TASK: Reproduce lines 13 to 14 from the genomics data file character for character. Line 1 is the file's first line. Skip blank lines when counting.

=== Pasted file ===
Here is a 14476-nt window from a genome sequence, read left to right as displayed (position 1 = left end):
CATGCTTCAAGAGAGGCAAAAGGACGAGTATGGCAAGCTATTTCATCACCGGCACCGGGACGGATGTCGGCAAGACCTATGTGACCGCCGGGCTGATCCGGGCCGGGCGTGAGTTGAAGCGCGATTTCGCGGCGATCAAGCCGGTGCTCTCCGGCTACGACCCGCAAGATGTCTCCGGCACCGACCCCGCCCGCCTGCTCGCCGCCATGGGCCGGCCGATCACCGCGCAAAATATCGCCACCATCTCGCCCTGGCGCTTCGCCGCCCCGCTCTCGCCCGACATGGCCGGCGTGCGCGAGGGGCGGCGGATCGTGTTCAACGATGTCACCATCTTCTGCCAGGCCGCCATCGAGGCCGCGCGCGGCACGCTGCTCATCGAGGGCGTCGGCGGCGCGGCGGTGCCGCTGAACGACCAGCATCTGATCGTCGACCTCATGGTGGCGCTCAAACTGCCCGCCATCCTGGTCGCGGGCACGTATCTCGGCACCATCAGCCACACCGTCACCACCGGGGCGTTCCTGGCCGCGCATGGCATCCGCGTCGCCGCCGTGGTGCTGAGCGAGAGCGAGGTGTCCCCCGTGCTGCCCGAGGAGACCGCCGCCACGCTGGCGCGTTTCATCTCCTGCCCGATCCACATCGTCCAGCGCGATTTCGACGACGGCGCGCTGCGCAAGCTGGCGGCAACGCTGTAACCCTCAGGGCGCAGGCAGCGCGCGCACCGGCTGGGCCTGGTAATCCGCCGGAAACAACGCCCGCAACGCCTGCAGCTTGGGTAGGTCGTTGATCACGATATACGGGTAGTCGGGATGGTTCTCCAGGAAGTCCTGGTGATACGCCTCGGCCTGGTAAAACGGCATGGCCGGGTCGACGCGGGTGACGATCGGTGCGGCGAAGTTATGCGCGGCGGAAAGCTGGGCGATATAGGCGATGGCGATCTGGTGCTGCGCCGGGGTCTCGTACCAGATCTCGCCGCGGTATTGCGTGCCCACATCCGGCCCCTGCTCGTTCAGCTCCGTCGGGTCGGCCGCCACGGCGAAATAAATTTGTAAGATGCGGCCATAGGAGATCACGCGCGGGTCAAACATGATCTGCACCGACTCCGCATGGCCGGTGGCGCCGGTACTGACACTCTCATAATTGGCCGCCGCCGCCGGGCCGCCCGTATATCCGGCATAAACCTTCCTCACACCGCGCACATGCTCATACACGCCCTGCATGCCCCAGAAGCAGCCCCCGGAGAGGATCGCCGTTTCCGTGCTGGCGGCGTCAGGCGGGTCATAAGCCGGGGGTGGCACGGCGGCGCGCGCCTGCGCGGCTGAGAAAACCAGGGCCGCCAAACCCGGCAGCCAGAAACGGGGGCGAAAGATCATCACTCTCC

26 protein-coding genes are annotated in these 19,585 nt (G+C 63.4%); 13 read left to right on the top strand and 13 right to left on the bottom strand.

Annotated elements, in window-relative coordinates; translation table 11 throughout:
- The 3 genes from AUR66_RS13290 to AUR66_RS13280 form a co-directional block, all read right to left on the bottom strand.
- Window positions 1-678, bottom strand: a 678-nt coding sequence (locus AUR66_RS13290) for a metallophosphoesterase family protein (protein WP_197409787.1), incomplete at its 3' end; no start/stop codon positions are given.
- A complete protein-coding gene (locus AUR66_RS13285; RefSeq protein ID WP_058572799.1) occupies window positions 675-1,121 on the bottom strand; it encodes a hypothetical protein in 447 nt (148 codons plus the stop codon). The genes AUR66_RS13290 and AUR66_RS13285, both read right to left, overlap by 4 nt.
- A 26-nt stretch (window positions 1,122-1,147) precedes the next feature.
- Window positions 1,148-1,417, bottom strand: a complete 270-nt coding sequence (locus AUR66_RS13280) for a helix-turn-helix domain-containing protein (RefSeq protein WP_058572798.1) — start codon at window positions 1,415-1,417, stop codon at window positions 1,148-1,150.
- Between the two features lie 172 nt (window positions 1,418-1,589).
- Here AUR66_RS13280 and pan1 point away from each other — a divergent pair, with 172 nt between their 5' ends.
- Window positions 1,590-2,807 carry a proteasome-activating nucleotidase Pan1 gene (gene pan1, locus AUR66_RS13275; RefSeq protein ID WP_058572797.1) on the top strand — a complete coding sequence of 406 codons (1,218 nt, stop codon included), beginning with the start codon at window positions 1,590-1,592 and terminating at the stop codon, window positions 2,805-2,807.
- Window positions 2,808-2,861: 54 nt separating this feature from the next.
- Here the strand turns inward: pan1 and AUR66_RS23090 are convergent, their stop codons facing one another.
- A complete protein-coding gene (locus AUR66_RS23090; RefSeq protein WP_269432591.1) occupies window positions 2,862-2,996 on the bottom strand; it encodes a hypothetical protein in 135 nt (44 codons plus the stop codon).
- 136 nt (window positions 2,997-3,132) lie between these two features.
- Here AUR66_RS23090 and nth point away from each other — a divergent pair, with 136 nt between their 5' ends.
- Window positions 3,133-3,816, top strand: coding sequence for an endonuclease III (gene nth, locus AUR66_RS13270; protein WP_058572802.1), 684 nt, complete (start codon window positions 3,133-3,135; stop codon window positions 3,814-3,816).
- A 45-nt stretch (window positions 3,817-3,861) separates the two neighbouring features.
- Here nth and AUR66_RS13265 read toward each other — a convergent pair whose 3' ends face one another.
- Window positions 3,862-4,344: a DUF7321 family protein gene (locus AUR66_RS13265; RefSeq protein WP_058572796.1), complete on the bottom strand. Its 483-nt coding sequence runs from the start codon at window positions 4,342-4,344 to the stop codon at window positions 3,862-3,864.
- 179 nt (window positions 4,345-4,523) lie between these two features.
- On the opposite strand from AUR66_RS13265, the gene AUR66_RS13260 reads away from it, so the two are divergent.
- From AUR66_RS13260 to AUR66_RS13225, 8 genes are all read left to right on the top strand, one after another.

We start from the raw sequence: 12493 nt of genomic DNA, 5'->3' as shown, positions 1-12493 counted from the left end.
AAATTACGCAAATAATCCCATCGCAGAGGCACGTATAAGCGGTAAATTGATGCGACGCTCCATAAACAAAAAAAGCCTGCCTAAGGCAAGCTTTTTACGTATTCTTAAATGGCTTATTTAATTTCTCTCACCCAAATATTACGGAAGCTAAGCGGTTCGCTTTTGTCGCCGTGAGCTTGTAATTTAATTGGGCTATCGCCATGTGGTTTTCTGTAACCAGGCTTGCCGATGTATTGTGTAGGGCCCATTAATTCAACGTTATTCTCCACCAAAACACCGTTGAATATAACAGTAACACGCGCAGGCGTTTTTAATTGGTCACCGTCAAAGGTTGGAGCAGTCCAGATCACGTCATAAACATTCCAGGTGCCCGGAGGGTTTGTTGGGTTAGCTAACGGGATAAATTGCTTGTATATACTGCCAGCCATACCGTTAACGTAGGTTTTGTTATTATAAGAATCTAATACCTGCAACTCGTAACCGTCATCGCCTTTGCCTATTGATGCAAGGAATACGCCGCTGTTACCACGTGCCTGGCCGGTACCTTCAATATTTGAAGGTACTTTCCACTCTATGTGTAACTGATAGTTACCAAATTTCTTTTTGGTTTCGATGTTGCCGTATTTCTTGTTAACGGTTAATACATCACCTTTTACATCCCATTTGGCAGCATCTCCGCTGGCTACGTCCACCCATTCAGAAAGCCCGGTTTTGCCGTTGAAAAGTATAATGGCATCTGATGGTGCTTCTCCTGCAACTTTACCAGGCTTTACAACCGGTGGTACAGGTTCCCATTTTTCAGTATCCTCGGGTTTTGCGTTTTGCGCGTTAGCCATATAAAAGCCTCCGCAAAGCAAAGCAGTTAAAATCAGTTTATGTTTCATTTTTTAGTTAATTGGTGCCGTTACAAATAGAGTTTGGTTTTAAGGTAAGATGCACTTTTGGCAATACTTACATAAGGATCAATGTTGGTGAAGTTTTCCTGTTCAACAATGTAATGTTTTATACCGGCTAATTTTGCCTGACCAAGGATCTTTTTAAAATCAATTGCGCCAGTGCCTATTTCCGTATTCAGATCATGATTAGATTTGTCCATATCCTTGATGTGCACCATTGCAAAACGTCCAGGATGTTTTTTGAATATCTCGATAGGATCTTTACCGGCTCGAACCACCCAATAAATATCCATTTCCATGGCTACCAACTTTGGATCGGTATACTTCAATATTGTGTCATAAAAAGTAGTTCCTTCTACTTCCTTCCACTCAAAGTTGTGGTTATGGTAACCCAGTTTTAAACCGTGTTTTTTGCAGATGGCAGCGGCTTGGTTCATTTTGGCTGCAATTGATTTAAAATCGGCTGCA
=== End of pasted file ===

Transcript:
- Window positions 2,808-2,861: 54 nt separating this feature from the next.
- Here the strand turns inward: pan1 and AUR66_RS23090 are convergent, their stop codons facing one another.